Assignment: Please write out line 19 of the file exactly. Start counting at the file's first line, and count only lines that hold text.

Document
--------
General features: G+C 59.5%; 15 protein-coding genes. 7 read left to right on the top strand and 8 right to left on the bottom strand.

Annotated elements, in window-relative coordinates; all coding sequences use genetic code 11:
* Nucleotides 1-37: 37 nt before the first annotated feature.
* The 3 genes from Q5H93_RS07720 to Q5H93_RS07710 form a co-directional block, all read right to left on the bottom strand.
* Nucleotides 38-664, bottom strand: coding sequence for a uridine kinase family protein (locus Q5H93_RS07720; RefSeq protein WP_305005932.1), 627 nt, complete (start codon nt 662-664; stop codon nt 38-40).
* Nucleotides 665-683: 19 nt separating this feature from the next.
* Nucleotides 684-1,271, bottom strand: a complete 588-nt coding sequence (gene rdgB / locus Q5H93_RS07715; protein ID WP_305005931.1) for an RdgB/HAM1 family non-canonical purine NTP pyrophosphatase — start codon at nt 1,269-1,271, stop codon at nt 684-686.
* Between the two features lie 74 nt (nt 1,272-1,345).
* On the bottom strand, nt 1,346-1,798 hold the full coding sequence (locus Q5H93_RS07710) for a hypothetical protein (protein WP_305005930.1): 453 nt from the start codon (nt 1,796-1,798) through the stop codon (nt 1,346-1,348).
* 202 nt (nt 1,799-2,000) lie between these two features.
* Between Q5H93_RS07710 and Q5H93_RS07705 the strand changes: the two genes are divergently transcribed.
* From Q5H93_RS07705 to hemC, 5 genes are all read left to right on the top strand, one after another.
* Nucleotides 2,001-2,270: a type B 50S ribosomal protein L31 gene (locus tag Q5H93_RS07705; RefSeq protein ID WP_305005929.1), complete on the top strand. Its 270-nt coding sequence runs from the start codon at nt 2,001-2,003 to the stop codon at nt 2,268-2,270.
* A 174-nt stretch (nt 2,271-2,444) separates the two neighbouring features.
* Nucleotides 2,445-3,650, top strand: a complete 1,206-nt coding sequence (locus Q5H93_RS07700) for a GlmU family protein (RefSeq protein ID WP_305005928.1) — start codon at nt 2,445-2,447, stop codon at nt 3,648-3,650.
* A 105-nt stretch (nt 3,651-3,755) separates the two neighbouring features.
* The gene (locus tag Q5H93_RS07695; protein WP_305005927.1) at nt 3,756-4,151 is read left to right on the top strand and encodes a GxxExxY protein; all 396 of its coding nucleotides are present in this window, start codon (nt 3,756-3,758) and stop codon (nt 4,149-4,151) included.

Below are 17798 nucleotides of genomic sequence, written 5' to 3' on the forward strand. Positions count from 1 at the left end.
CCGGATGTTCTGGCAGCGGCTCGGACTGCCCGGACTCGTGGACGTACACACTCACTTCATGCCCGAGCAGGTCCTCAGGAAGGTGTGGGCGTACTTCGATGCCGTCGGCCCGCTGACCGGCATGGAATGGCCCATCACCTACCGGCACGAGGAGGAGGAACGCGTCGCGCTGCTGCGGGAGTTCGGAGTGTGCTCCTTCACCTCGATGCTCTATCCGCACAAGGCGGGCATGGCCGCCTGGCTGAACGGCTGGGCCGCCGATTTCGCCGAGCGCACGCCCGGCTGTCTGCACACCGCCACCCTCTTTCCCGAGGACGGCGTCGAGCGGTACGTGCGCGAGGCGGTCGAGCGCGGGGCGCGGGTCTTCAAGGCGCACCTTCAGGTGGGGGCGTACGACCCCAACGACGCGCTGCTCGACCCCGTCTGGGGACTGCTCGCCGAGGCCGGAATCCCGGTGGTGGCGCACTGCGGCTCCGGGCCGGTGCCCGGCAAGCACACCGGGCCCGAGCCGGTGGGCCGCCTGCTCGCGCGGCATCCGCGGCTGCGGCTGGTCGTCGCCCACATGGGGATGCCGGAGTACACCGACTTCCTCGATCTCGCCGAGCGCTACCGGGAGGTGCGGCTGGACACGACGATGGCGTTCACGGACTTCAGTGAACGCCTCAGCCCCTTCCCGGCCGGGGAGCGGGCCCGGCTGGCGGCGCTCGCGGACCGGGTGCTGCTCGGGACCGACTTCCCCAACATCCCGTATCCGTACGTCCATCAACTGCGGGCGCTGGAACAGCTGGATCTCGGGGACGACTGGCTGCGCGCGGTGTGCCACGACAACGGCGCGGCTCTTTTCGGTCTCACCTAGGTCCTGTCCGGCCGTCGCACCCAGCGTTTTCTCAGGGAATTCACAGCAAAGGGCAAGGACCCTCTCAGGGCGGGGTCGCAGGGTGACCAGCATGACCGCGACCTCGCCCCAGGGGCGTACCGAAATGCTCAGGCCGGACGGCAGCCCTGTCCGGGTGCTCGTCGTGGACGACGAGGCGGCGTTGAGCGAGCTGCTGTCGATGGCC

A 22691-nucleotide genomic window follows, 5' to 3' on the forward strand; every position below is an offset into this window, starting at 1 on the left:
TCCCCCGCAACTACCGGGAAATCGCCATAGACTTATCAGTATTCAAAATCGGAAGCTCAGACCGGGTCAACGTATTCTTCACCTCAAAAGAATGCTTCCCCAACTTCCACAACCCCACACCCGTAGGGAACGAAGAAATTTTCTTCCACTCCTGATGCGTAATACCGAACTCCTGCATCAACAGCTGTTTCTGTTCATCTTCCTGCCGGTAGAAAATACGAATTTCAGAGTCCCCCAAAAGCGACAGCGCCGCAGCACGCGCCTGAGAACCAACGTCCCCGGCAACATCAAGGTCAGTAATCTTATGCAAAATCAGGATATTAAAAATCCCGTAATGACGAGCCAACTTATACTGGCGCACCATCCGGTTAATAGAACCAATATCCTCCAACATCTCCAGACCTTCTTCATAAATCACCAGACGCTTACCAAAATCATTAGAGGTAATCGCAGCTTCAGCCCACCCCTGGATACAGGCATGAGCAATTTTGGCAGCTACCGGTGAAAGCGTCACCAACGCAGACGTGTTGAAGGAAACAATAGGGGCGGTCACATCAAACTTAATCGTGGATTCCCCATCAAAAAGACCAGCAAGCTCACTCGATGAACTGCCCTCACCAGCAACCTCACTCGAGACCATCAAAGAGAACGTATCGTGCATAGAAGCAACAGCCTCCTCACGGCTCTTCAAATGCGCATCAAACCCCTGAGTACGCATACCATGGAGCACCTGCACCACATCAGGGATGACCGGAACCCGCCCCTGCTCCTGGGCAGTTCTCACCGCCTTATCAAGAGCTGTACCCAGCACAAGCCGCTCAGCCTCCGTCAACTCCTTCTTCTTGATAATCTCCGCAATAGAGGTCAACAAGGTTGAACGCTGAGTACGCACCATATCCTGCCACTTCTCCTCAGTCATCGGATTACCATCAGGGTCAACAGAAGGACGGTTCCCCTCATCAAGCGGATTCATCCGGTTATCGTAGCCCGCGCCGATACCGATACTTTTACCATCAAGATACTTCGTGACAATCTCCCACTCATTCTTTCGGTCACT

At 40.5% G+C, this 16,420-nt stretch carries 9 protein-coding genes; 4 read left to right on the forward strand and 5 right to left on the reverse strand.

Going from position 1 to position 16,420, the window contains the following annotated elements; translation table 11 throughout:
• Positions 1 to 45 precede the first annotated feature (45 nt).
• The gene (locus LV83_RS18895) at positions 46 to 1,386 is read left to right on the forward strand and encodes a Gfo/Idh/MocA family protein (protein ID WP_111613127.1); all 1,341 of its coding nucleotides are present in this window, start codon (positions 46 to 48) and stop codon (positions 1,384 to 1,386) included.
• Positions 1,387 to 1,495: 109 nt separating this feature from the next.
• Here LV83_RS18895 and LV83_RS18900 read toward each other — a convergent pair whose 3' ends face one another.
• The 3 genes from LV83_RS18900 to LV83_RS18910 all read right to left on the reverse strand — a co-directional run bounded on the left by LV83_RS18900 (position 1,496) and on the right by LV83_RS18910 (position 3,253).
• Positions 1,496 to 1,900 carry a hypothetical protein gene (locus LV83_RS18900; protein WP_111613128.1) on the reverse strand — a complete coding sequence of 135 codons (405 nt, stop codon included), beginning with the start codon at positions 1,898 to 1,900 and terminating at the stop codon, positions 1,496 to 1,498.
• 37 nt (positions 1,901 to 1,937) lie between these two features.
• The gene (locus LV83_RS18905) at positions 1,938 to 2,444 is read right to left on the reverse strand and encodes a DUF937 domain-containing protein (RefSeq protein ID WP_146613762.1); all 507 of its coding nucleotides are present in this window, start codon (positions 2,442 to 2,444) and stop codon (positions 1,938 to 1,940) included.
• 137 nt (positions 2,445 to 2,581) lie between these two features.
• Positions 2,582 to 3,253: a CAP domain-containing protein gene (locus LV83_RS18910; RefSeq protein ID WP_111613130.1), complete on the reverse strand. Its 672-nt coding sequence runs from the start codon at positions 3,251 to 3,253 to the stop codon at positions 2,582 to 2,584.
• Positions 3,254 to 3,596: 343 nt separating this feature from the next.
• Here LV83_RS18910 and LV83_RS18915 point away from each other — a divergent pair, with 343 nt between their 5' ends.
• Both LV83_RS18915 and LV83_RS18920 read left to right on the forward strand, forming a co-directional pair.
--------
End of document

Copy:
CCGGATGTTCTGGCAGCGGCTCGGACTGCCCGGACTCGTGGACGTACACACTCACTTCATGCCCGAGCAGGTCCTCAGGAAGGTGTGGGCGTACTTCGATGCCGTCGGCCCGCTGACCGGCATGGAATGGCCCATCACCTACCGGCACGAGGAGGAGGAACGCGTCGCGCTGCTGCGGGAGTTCGGAGTGTGCTCCTTCACCTCGATGCTCTATCCGCACAAGGCGGGCATGGCCGCCTGGCTGAACGGCTGGGCCGCCGATTTCGCCGAGCGCACGCCCGGCTGTCTGCACACCGCCACCCTCTTTCCCGAGGACGGCGTCGAGCGGTACGTGCGCGAGGCGGTCGAGCGCGGGGCGCGGGTCTTCAAGGCGCACCTTCAGGTGGGGGCGTACGACCCCAACGACGCGCTGCTCGACCCCGTCTGGGGACTGCTCGCCGAGGCCGGAATCCCGGTGGTGGCGCACTGCGGCTCCGGGCCGGTGCCCGGCAAGCACACCGGGCCCGAGCCGGTGGGCCGCCTGCTCGCGCGGCATCCGCGGCTGCGGCTGGTCGTCGCCCACATGGGGATGCCGGAGTACACCGACTTCCTCGATCTCGCCGAGCGCTACCGGGAGGTGCGGCTGGACACGACGATGGCGTTCACGGACTTCAGTGAACGCCTCAGCCCCTTCCCGGCCGGGGAGCGGGCCCGGCTGGCGGCGCTCGCGGACCGGGTGCTGCTCGGGACCGACTTCCCCAACATCCCGTATCCGTACGTCCATCAACTGCGGGCGCTGGAACAGCTGGATCTCGGGGACGACTGGCTGCGCGCGGTGTGCCACGACAACGGCGCGGCTCTTTTCGGTCTCACCTAGGTCCTGTCCGGCCGTCGCACCCAGCGTTTTCTCAGGGAATTCACAGCAAAGGGCAAGGACCCTCTCAGGGCGGGGTCGCAGGGTGACCAGCATGACCGCGACCTCGCCCCAGGGGCGTACCGAAATGCTCAGGCCGGACGGCAGCCCTGTCCGGGTGCTCGTCGTGGACGACGAGGCGGCGTTGAGCGAGCTGCTGTCGATGGCC